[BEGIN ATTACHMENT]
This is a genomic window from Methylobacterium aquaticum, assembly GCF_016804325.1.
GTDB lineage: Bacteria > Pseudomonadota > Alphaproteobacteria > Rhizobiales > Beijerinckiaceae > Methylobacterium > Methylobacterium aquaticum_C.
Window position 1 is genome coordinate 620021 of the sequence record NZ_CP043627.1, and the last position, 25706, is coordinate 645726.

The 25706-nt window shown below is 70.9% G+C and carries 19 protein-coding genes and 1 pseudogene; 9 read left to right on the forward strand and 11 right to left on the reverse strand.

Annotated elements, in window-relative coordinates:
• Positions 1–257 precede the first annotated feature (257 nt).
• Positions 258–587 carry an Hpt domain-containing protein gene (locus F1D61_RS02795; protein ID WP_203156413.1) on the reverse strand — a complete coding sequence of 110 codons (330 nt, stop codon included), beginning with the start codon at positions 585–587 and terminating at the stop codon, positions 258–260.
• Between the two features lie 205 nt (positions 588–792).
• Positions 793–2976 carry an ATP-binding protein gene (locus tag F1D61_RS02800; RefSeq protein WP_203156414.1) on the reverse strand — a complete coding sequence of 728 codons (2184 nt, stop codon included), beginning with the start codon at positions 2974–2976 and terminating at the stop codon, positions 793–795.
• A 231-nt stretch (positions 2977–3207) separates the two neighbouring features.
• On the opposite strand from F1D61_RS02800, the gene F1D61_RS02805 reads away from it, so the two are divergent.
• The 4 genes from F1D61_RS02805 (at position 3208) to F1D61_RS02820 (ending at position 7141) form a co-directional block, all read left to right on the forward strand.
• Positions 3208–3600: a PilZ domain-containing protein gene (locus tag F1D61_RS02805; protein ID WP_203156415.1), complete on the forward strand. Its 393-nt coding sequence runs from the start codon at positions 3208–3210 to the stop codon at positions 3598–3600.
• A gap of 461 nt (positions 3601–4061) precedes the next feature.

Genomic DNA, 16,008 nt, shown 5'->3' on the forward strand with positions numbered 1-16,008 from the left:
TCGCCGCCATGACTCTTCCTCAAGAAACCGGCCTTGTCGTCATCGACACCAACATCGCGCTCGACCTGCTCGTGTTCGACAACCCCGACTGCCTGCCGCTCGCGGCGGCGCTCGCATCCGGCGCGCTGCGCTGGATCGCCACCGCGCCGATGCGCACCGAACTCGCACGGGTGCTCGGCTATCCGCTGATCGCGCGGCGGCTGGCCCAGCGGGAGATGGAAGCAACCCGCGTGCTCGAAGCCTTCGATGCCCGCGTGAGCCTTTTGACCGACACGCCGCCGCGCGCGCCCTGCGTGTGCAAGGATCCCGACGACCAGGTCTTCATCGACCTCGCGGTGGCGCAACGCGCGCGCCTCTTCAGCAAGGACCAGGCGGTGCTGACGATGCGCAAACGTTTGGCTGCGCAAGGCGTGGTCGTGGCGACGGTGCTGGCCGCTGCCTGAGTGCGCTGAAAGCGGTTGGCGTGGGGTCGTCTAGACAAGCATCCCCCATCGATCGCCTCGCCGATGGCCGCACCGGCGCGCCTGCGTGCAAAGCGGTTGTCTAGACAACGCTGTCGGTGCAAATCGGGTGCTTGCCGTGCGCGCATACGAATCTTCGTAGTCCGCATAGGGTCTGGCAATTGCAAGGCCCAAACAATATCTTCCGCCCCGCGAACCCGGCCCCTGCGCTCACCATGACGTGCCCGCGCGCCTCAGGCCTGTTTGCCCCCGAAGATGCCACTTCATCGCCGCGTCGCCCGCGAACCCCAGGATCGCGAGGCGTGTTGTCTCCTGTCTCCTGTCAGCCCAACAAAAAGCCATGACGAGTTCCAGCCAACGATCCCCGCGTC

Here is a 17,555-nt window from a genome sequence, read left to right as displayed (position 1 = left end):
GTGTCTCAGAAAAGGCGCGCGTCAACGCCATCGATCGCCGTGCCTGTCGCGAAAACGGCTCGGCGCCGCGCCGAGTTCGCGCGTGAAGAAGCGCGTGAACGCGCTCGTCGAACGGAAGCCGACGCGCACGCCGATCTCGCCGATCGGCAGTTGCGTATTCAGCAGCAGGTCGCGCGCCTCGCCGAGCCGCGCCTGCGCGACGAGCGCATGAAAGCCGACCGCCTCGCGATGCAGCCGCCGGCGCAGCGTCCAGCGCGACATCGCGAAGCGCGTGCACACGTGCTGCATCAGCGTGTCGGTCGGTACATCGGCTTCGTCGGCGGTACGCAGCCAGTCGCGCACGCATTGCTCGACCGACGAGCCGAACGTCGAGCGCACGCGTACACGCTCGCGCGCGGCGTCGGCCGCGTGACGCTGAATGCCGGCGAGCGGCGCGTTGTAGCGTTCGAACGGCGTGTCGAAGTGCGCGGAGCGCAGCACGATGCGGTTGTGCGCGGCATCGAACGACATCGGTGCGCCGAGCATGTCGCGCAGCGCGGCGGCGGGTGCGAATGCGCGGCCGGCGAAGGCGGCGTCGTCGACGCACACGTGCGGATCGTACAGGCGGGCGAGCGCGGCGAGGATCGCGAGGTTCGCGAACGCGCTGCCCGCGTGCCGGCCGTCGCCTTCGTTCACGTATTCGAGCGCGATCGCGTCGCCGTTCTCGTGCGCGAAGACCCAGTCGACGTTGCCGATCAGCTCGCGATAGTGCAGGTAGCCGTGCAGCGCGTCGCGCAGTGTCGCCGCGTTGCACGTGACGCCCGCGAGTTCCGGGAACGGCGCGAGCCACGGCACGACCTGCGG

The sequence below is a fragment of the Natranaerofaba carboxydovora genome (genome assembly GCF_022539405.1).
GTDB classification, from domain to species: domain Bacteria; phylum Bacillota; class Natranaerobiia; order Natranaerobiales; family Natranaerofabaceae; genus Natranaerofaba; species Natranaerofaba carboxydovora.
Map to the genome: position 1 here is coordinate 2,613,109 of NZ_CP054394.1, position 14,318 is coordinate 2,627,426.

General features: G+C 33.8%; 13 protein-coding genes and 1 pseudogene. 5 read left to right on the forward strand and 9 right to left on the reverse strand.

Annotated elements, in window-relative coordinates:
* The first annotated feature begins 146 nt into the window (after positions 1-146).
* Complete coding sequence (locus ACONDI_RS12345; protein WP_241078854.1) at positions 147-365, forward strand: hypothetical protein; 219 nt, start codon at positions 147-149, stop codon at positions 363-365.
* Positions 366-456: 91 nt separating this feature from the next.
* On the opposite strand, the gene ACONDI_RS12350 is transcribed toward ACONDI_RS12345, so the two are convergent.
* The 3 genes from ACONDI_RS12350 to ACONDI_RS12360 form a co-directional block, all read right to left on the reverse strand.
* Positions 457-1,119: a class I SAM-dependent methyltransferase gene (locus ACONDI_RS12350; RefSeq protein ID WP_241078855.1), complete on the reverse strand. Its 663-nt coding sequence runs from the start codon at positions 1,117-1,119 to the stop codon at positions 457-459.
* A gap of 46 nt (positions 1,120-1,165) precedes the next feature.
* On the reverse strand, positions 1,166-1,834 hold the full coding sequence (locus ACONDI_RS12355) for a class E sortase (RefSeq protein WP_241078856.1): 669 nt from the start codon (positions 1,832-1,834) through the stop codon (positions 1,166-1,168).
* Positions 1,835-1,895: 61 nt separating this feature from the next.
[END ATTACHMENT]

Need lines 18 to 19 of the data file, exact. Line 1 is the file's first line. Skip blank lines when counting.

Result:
GTGTCTCAGAAAAGGCGCGCGTCAACGCCATCGATCGCCGTGCCTGTCGCGAAAACGGCTCGGCGCCGCGCCGAGTTCGCGCGTGAAGAAGCGCGTGAACGCGCTCGTCGAACGGAAGCCGACGCGCACGCCGATCTCGCCGATCGGCAGTTGCGTATTCAGCAGCAGGTCGCGCGCCTCGCCGAGCCGCGCCTGCGCGACGAGCGCATGAAAGCCGACCGCCTCGCGATGCAGCCGCCGGCGCAGCGTCCAGCGCGACATCGCGAAGCGCGTGCACACGTGCTGCATCAGCGTGTCGGTCGGTACATCGGCTTCGTCGGCGGTACGCAGCCAGTCGCGCACGCATTGCTCGACCGACGAGCCGAACGTCGAGCGCACGCGTACACGCTCGCGCGCGGCGTCGGCCGCGTGACGCTGAATGCCGGCGAGCGGCGCGTTGTAGCGTTCGAACGGCGTGTCGAAGTGCGCGGAGCGCAGCACGATGCGGTTGTGCGCGGCATCGAACGACATCGGTGCGCCGAGCATGTCGCGCAGCGCGGCGGCGGGTGCGAATGCGCGGCCGGCGAAGGCGGCGTCGTCGACGCACACGTGCGGATCGTACAGGCGGGCGAGCGCGGCGAGGATCGCGAGGTTCGCGAACGCGCTGCCCGCGTGCCGGCCGTCGCCTTCGTTCACGTATTCGAGCGCGATCGCGTCGCCGTTCTCGTGCGCGAAGACCCAGTCGACGTTGCCGATCAGCTCGCGATAGTGCAGGTAGCCGTGCAGCGCGTCGCGCAGTGTCGCCGCGTTGCACGTGACGCCCGCGAGTTCCGGGAACGGCGCGAGCCACGGCACGACCTGCGG

The sequence below is a fragment of the Natranaerofaba carboxydovora genome (genome assembly GCF_022539405.1).